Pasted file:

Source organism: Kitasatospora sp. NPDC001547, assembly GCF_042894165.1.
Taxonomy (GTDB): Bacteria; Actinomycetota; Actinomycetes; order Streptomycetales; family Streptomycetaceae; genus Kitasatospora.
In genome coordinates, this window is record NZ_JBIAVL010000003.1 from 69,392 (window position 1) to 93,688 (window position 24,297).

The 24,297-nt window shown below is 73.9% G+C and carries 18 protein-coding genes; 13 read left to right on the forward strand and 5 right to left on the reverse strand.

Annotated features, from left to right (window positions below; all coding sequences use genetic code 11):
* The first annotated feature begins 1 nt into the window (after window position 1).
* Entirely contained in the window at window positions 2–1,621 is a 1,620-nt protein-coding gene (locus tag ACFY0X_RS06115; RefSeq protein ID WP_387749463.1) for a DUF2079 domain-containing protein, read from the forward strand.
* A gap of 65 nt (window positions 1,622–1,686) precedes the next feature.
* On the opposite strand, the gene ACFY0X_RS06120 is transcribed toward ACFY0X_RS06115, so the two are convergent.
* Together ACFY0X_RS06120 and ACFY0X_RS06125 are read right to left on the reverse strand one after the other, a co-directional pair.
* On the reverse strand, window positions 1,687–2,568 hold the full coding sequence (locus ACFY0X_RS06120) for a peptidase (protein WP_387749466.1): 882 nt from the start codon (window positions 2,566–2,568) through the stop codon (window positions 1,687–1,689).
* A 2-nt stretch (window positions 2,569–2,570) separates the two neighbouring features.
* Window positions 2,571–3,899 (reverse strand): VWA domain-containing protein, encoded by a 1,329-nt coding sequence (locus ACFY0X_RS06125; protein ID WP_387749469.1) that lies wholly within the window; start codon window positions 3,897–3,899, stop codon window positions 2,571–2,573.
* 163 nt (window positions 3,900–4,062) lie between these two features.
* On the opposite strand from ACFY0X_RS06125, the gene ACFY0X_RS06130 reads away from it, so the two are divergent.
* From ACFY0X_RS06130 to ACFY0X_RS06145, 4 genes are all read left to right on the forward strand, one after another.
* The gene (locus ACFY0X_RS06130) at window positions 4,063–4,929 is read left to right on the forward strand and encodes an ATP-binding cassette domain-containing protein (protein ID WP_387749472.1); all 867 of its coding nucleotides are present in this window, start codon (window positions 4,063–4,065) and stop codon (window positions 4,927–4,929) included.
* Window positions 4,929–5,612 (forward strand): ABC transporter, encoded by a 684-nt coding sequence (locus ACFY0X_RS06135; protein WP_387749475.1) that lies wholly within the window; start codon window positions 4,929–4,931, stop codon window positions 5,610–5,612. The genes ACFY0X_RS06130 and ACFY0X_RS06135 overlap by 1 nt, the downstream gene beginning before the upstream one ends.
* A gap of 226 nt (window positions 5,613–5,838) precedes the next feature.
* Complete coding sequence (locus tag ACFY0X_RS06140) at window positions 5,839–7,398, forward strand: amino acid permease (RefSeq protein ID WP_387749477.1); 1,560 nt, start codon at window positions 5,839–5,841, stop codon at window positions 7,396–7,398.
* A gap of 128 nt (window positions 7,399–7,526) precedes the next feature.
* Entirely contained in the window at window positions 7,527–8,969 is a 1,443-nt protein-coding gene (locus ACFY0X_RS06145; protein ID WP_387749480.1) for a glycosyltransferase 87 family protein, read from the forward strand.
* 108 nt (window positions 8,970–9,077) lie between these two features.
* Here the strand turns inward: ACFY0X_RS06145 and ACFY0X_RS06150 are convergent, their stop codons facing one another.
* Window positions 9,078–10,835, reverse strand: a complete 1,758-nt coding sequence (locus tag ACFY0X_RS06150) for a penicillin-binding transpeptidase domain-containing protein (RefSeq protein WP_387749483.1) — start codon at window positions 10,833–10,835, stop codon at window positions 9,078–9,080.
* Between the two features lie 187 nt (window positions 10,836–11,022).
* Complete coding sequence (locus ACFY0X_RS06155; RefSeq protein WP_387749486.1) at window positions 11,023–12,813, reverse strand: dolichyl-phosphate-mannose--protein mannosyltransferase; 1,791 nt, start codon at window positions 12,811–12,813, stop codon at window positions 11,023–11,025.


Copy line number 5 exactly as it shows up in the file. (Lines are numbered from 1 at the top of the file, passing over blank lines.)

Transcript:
Annotated features, from left to right (window positions below; all coding sequences use genetic code 11):